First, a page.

“one who believes they happened is a fool, and one who doesn’t believe they happened is a heretic.” – I think the quote is; those that believe “every” story is a fool and those that deny the possibility is a heretic.

    I think David made the point clear about the mitzvahs are what separate us from non Jews – tzitzis, kippah, etc but regarding the dress eg coats, hats – this often brings out embarrassment and wanting to NOT stand out which is seen in secular Jews, not that every Jew is required to wear them.

    As for the dress code seen, a quote from Aron Moss:

    In Jewish tradition, what makes an individual is not the clothing, but the character. When you are a part of a community of people that all dress the same, there is only one way to stand out: you have to be original, not your clothing. The people around you notice you for your character, the way you treat people, your manner of speech. You can’t hide behind a superficial individuality based on hairstyle and fashion — you have to be a real individual.

  • eli says:

    David, I was wondering when your article was going to get to the point of the title. How the quaint story of the Amish mix up segues from the ‘stories which carry moral lessons” or aggadic stories is a stretch at best.
    Far from a moral lesson it is a backhand slap by orthodoxy to claim its singular authenticity and censure everything else.
    Within the yoke of its own particular Judaic interpretations, the underlying sentiment of some within the ultra-orthodox is “if you’re not with us you must be against us”
    The Laws pertaining to “non-Jewish customs” has little to do with being distinctive and different but more to do with eliminating possible interaction with non Jews for fear of assimilation.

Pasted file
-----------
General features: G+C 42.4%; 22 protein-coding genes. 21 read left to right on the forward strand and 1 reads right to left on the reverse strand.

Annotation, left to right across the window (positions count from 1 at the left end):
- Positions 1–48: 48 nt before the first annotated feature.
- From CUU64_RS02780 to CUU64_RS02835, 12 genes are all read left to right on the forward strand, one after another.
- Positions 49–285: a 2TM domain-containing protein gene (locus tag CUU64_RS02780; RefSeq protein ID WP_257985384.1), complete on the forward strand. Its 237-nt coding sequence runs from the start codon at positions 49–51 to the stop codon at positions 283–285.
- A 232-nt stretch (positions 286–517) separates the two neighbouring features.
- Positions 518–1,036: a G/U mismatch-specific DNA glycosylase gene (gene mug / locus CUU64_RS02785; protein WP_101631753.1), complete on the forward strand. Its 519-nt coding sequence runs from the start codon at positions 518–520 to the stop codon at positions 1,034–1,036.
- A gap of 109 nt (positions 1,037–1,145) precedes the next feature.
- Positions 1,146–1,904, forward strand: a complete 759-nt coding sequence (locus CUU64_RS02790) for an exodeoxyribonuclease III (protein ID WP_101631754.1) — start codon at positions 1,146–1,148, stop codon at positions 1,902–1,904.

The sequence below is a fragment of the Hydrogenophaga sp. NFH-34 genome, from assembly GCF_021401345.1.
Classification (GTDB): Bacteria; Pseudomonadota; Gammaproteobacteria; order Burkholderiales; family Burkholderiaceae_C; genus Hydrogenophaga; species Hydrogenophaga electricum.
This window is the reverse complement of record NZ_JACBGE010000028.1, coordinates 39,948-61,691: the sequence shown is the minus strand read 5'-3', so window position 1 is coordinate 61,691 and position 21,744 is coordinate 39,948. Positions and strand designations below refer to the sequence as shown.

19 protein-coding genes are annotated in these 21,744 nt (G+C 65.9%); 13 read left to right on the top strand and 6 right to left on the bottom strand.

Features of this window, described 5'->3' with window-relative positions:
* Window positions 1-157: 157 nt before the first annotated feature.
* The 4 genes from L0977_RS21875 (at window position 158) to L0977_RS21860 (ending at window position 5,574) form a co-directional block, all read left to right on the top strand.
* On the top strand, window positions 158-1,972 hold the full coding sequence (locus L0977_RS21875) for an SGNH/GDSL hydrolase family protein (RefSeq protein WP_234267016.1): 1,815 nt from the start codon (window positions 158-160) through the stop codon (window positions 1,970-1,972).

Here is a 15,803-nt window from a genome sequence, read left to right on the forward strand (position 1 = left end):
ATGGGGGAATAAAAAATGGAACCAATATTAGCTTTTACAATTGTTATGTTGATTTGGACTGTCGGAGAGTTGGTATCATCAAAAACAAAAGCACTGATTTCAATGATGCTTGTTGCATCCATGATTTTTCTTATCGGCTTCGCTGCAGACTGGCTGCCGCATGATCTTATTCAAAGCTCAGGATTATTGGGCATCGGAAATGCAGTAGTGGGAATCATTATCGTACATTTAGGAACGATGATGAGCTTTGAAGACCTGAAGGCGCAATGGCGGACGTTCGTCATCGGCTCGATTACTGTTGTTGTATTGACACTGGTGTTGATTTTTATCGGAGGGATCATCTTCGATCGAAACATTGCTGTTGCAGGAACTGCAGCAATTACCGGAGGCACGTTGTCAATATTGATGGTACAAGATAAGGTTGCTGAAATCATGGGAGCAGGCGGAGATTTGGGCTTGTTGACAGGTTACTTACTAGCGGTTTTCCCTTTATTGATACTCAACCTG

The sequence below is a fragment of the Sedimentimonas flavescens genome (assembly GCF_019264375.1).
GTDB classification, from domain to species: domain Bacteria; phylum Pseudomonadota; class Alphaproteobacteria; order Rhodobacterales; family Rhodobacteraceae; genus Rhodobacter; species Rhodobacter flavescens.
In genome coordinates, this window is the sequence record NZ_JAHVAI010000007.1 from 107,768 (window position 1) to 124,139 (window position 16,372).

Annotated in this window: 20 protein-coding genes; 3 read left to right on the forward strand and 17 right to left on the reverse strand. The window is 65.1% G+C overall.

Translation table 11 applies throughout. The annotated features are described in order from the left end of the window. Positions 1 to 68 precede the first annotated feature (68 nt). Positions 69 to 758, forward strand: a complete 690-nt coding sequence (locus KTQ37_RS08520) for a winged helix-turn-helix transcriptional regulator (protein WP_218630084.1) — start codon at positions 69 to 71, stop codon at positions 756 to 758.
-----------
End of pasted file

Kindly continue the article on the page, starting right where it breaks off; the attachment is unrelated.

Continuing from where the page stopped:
In spite of those “merits” that we typically refer to as the reasons why Jews were redeemed from Egypt, they left being on the 49th level of impurity, inches away from not being unable to be redeemed at all.
    Being different and distinctive is not about the physical but the spiritual .It’s about how we behave.Not about an outward appearance but an inner sanctity.
    Nowhere in the Torah are there descriptions of what clothing Abraham wore, nor what he looked like. His achievements came from a sense of duty and belief to a higher ethos.
    “Jewish dress” as you put it, is not essential to Jewish identity. It is only a flag that defines our allegiance to a particular group.
    That both secular and observant Jews make an issue of its importance only bemoans the fact that we have a long way to go in achieving G-D’s request that we be a light to the nations.

  • ariel says:

    Chaim’s quote of Aron Moss is poignant.
    The question is essentially where do you stand out and relative to whom?